General Motors announced Tuesday that it is delaying scaled-up production of its full-size electric pickups for a whole year, to late 2025.
That extra year of time idling GM’s Orion Assembly in Michigan won’t be filled by additional production of the Chevy Bolt EV and Bolt EUV, however. Those models are still due to go out of production late this year, with a next-generation Bolt EV due to follow at some future date and $30,000 Chevy Equinox EV due in spring 2024.
In the meantime, low-volume production of the Chevrolet Silverado EV and Cruise Origin will continue at GM’s Factory Zero plant in Detroit, with the GMC Sierra EV set to be added to the mix in 2024.
Within an official statement obtained by Green Car Reports, GM said that the decision was not made due to the ongoing UAW strike but as part of a move “to better manage capital investment while aligning with evolving EV demand.”
“In addition, we have identified engineering improvements that we will implement to increase the profitability of our products,” GM stated.
The automaker said that workers from the Orion plant would be able to work at Factory Zero, also called Detroit-Hamtramck. It said that production there “has been steadily increasing and significant scaling is planned for 2024,” with plans for a second shift.
Officials have previously said, however, that it will not be a mass-production facility at the level planned for Orion. It’s likely that some versions of the Silverado EV and Sierra EV will be delayed in production—or canceled—but GM hasn’t yet detailed how it effects the model lines. GM CEO Marry Barra declared two years ago that the Silverado EV would be “a high-volume entry” and affordable for fleets.
GM aimed to build 400,000 EVs by the end of 2023, but late last year pushed that goal back to mid-2024. As Green Car Reports recently pointed out, even that EV goal looks like an impossibility.
It has for months been pointing to the supply of battery cells as the primary factor slowing the production ramp of its next-generation Ultium EVs. Ultium Cells LLC, the joint venture between LG and GM, has one facility up and running in Lordstown, Ohio, with two more facilities yet to come, in Spring Hill, Tennessee, and Lansing, Michigan. It’s backed by a $2.5 billion DOE loan and producing large-scale pouch cells in a format not used by any other EV maker—although GM in April announced a separate $3 billion joint venture with Samsung SDI to make cylindrical batteries, akin to what’s used by Tesla, Rivian, and Lucid.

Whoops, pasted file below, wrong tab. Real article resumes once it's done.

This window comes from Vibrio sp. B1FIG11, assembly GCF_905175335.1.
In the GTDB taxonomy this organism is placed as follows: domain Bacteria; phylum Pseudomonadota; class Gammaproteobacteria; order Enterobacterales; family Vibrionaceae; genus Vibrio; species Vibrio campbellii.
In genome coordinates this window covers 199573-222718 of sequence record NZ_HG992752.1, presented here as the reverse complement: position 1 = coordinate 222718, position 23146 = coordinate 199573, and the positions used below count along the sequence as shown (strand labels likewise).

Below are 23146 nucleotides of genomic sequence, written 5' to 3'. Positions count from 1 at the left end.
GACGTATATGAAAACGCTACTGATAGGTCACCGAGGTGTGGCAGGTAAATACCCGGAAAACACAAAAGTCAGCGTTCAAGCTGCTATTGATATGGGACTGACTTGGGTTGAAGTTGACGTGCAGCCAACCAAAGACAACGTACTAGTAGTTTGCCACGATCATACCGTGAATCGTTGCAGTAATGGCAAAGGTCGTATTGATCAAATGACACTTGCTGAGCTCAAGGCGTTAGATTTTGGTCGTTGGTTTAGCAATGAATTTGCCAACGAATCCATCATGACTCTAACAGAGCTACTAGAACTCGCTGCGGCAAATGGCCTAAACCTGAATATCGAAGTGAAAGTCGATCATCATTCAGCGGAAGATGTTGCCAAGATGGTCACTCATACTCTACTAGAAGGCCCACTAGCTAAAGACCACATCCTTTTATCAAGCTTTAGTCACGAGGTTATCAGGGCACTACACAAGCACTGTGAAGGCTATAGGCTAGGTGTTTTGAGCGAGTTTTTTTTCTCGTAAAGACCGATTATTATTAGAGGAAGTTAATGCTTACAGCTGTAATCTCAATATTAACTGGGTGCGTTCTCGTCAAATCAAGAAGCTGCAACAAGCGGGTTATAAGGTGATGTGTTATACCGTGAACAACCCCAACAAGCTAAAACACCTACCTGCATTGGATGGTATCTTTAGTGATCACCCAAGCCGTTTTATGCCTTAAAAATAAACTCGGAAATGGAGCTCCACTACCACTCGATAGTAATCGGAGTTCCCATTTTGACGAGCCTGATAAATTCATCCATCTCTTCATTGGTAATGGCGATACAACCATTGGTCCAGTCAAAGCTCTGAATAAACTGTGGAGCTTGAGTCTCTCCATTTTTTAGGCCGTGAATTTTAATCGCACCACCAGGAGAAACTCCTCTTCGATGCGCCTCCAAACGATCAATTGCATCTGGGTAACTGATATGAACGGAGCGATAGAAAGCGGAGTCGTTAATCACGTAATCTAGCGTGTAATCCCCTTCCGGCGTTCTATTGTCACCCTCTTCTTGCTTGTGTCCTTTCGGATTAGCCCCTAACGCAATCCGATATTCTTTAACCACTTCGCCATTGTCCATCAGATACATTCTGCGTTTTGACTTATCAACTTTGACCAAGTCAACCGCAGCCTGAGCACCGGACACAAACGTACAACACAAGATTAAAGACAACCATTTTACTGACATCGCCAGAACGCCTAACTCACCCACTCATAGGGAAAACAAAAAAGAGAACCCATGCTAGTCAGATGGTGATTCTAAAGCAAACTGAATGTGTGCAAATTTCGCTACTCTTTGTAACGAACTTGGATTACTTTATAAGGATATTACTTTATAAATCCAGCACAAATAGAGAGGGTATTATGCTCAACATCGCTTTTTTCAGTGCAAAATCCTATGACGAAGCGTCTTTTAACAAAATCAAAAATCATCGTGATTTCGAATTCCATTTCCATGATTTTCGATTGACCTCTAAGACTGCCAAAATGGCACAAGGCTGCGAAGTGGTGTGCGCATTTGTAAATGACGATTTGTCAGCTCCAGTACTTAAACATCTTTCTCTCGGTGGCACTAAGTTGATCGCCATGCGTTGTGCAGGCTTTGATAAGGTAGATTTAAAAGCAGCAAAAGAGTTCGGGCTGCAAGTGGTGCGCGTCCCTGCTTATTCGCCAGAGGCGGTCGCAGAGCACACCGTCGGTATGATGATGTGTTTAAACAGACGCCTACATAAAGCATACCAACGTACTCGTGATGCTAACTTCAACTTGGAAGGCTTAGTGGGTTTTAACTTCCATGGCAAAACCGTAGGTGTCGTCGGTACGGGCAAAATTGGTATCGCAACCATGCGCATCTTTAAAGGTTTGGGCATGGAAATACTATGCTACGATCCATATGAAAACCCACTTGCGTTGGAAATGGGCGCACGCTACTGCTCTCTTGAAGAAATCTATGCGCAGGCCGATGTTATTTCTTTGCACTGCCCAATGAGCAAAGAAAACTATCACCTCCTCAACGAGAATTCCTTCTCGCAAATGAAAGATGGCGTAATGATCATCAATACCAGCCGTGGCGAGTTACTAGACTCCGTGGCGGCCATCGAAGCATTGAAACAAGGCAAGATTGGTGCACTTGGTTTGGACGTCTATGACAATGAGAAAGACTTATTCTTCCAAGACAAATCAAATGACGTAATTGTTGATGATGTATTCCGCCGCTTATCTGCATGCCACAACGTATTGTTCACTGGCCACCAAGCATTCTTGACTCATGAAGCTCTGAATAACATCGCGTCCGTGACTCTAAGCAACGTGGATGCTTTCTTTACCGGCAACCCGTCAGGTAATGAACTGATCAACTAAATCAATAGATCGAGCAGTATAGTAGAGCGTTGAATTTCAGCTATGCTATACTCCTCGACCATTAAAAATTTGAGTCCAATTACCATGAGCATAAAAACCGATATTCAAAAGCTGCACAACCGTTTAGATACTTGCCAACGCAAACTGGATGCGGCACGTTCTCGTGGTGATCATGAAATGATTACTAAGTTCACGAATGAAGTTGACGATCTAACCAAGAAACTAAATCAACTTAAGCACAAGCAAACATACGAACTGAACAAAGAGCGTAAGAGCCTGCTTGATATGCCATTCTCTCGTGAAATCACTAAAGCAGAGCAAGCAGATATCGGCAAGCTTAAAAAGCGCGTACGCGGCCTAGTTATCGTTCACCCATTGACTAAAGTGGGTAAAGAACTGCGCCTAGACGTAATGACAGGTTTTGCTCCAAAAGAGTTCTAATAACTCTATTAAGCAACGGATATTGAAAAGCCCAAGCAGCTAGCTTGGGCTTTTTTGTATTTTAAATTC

In the time since GM made its first delivery of a GMC Hummer EV, in December 2021, through September 2023, the automaker has delivered just 2,071 GMC Hummer EV pickups. During that time, from its facility in Holland, Michigan, LG has managed to supply new battery packs for many Bolt EVs from previous model years, as part of a recall, as well as enough battery packs for record production of the Bolt EV and Bolt EUV in 2023. That includes more than 39,000 Bolt EV and EUV models sold in the U.S. and Canada through September.
Meanwhile, that LG factory in Michigan is due for an expansion to fill an order from Toyota, for a U.S.-made EV due in 2025.
GM ramped up production of the Cadillac Lyriq significantly in the past quarter, hitting 3,018 units then and 5,334 so far in 2023. In the previous quarter, GM reported just a trickle of other Ultium vehicles, including 19 Chevy Blazer EVs and 18 Chevy Silverado EVs. GM is also expected to produce about 70,000 2024 Honda Prologue EVs and a lesser number of 2024 Acura ZDX EVs using its plants and Ultium battery supply.
All said, the lead that GM appeared to have in getting to volume with its electric trucks has all but disappeared. By late 2025, Ford will be ramping up its futuristic next-generation electric pickup, termed Project T3 from a mammoth new plant in Tennessee.
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